'Wildflower' displays Diane Keaton's blossoming talent as a director

TELEVISION REVIEW

December 03, 1991|By Chicago Tribune

What kind of director is actress Diane Keaton?

Very good, to judge by her directorial film debut in a grim but ultimately uplifting movie called "Wildflower," premiering on the Lifetime cable network at 9 tonight.

Having previously directed a CBS afternoon special, a couple of TV series episodes and a documentary titled "Heaven," Ms. Keaton is a little arty behind the ears, indulging in such showboating as slow motion and weird camera angles. But she displays an obviously effective way with actors, especially the young ones upon whose shoulders the film rests.

The most amazing performance is turned in by Patricia Arquette as Alice, a teen who, suffering from epilepsy and hard of hearing, has been kept in a shed by her father who thinks she is crazy.

Soiled and almost savage, she is discovered by another young girl, Ellie (Reese Witherspoon), who, with her brother Sammy (William McNamara), teaches Alice to read and brings her into the world from which she had been locked away.

Ms. Arquette, playing a role similar to that played by sister Roseanne in 1982's "Johnny Belinda," is radiant and real. The other two kids are as solid a pair of young actors as you'll find. Beau Bridges is great as Ellie's and Sammy's gruff-but-understanding dad. And Susan Blakely, almost unrecognizable under soot, is a revelation as Alice's bruised and beaten mother.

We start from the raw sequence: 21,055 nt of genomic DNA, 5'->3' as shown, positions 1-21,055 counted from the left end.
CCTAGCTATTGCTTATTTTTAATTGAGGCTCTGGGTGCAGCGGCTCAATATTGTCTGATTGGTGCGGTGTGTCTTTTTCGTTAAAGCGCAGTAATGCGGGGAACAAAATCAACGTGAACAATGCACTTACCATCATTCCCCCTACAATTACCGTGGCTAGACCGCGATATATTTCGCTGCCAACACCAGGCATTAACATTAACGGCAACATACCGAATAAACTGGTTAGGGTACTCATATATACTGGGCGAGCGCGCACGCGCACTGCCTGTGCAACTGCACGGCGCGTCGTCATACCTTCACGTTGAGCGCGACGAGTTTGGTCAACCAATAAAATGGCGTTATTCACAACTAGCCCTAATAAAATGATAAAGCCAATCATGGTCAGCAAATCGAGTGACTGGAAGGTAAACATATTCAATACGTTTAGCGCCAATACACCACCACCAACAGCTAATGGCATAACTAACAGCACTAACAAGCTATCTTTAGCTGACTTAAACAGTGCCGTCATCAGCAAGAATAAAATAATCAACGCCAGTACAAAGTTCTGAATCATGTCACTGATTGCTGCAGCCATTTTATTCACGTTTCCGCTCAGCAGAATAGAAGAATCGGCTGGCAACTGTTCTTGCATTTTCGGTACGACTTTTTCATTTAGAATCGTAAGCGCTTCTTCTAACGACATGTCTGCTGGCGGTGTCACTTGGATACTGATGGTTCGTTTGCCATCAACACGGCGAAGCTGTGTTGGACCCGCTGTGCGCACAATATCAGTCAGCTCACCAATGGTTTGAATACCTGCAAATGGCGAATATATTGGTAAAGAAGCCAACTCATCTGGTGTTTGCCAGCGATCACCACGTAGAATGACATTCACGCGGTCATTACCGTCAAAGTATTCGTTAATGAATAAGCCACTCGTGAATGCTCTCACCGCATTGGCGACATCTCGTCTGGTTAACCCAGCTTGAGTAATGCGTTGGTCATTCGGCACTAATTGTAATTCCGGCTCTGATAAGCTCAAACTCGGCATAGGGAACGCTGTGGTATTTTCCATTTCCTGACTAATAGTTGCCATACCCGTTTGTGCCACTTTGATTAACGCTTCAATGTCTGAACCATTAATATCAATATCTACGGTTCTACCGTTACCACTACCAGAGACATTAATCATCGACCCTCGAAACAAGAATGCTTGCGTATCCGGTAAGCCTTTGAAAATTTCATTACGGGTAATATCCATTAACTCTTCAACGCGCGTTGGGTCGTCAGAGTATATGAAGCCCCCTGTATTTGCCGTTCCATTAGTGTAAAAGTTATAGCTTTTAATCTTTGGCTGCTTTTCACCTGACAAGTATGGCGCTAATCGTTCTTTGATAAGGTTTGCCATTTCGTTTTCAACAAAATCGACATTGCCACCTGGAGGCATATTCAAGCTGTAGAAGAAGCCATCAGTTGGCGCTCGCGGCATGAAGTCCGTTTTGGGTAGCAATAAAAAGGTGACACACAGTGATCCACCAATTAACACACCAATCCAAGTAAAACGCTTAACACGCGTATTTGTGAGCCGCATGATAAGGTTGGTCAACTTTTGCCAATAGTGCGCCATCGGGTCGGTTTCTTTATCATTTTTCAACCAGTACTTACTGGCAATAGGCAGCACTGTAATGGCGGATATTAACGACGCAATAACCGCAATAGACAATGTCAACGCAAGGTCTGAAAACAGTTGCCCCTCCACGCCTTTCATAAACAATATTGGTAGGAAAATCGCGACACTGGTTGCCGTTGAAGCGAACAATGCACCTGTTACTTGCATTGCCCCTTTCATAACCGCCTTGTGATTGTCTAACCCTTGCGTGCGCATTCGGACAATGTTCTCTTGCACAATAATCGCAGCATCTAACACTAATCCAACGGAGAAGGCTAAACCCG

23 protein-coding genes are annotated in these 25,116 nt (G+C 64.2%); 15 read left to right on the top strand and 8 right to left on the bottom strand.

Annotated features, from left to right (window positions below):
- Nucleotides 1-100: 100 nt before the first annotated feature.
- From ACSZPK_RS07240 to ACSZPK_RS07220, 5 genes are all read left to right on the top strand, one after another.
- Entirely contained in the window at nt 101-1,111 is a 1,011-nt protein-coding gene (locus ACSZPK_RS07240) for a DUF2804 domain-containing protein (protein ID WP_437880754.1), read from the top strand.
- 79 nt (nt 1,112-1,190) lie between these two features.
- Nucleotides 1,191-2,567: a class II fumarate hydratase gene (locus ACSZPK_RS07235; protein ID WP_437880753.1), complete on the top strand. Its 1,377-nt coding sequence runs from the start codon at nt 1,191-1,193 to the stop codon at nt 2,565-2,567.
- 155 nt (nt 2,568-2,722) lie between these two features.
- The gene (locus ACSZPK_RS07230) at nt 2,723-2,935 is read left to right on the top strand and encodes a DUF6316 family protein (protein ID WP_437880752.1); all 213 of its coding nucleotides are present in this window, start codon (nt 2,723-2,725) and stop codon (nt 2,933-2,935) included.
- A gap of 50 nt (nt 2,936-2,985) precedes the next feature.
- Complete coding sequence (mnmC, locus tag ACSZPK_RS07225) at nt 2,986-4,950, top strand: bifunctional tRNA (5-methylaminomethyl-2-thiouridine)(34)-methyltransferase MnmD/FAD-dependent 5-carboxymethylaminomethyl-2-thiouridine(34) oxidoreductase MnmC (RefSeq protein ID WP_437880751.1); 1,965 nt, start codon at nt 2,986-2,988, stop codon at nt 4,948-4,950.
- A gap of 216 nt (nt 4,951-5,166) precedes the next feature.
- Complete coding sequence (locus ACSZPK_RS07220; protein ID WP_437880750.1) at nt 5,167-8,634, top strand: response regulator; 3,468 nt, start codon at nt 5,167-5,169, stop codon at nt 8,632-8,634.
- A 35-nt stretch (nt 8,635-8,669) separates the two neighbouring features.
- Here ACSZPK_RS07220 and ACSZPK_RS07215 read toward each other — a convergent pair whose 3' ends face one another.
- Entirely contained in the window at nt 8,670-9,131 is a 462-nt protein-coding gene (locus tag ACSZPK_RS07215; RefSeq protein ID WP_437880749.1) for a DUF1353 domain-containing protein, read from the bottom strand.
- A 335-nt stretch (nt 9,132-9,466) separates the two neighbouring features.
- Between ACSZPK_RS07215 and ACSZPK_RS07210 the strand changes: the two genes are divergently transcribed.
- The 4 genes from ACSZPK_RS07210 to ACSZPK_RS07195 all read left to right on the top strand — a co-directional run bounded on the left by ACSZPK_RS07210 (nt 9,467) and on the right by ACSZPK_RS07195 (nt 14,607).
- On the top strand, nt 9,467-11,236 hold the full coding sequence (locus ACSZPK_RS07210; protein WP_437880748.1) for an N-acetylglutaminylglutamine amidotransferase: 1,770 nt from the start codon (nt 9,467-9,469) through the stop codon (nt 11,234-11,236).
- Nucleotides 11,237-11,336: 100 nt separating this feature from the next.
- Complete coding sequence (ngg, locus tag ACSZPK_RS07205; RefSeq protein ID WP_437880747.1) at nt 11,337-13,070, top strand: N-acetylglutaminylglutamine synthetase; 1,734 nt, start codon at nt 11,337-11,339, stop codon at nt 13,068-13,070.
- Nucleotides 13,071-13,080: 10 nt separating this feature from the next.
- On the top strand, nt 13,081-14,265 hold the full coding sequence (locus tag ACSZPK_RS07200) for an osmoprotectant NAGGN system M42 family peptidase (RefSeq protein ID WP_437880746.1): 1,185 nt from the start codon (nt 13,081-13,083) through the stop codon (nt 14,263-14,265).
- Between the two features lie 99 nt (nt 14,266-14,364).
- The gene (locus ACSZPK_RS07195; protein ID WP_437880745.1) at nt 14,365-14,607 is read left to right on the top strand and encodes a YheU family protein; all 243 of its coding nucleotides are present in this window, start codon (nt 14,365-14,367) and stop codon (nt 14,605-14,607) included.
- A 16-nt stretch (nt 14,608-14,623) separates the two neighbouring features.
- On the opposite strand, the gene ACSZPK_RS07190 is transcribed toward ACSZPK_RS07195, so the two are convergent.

*

A documentary such as "Play by Play: A History of Sports Television," a two-part HBO special (Part 1 airs at 10 tonight, Part 2 on m. Dec. 10) is long overdue.

So long overdue that for all its glorious, goose bump-enducing images of athletic heroics, there is something mushy about it -- like a stew left simmering too long.

TV and sports have become so intertwined as to make one believe they came into being at the same time. Until there was TV, there was only the black and white of newspaper box scores, the crackle ofradio voices.

Without TV, there would be no Olympic Games mania, no crowded bars on Monday nights and, to a more unfortunate extent, no spurious made-for-TV events like "Superstars."

That's all in this show, along with such famous televised images as Namath's Super Bowl triumph, Beamon's historic leap, Havlicek stealing the ball and Jordan soaring, Ali dancing and Maris' smash. If you need further explanation of any of these matters -- Havlicek stealing what ball? -- you're not enough of a sports nut for this show.

Doing the hosting chores is a gallery of sportscasters: Bob Costas, Curt Gowdy, Jim Lampley, Jim McKay, Brent Musburger and Pat Summerall. There are interviews with many more, including Lindsey Nelson, Red Barber and, perhaps most interestingly because he is not called on for current comment and is seen only in clips, Howard Cosell.

Both shows are fairly similar, with Part 1 heavy on history and Part 2 concentrating on technology, foul-ups and the men and women behind the mikes.

There are many repeated images but also a fascinating section on the gizmos and gadgets that not only brought the games more powerfully into our homes but had a profound impact on the ways other areas of TV, such as news, were delivered.

Together, with hokey intros, the two parts show us the great leaps sports TV has taken.

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